Malaysia to summon Chinese envoy for airspace violation by military planes



Kuala Lumpur: The Malaysian government will issue a diplomatic protest against an intrusion “of 16 Chinese military planes into its airspace, the foreign minister said.

Foreign Minister Hishammuddin Hussein said on Tuesday evening that he would summon the Chinese ambassador to explain this violation of Malaysia’s airspace and sovereignty.

The Malaysian Air Force said its radar picked up the Chinese plane on Monday near Malaysian-administered Luconia Shoals, a rich fishing area in the disputed South China Sea.

The Chinese planes then moved nearly 60 nautical miles (110 kilometers) off the coast of Sarawak on the island of Borneo.

After attempts to contact the plane failed, the Air Force dispatched its fighter jets to identify them. He said they were strategic carriers Ilyushin Il-76 and Xian Y-20, flying at an altitude between 23,000 and 27,000 feet (7,000 and 8,000 meters), typically used by commercial flights. Malaysia called the incident a serious threat to national sovereignty and flight safety.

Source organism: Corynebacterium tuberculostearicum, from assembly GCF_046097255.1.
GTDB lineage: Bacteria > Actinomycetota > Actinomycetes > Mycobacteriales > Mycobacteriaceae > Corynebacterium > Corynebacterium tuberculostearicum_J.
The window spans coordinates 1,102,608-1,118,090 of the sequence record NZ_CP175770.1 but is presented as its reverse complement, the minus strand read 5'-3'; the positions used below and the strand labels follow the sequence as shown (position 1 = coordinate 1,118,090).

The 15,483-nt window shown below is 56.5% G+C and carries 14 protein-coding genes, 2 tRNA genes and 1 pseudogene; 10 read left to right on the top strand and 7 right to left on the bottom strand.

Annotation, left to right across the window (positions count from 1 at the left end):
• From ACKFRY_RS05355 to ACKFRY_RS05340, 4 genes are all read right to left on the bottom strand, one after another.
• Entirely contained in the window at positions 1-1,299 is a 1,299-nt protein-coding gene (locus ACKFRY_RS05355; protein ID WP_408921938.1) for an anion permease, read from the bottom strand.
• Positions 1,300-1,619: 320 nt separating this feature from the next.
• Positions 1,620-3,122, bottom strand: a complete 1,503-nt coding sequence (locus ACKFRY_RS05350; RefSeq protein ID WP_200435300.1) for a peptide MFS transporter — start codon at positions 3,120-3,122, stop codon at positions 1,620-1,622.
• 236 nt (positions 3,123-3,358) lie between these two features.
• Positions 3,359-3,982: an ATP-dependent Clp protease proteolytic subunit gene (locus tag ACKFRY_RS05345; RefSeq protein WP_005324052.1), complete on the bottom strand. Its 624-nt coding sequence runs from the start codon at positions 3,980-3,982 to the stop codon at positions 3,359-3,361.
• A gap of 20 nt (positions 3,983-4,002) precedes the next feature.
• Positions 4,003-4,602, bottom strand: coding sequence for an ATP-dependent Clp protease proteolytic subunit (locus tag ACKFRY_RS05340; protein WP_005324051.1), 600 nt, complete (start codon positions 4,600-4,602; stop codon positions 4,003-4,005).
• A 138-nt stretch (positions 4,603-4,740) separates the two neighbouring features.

Malaysia’s position is clear: having friendly diplomatic relations with any country does not mean that we will compromise our national security, ”Hishammuddin said in a statement. He said he would convey Malaysia’s serious concerns about this to his Chinese counterpart.

There was no reaction from Beijing.

China claims almost all of the South China Sea on historical grounds. Brunei, Malaysia, the Philippines, Taiwan and Vietnam also have overlapping claims, and tensions have escalated since China built several man-made islands and turned them into military outposts.

The strategically important area straddles some of the world’s busiest shipping lanes and is also rich in fisheries and may contain underground reserves of oil and natural gas.

Malaysia claims that Chinese coastguards and naval vessels entered its waters in the South China Sea 89 times between 2016 and 2019. Malaysia has filed six diplomatic protests with China, including one in 2017 in response to a Chinese note affirming its claim on the Southern Luconia Banks.




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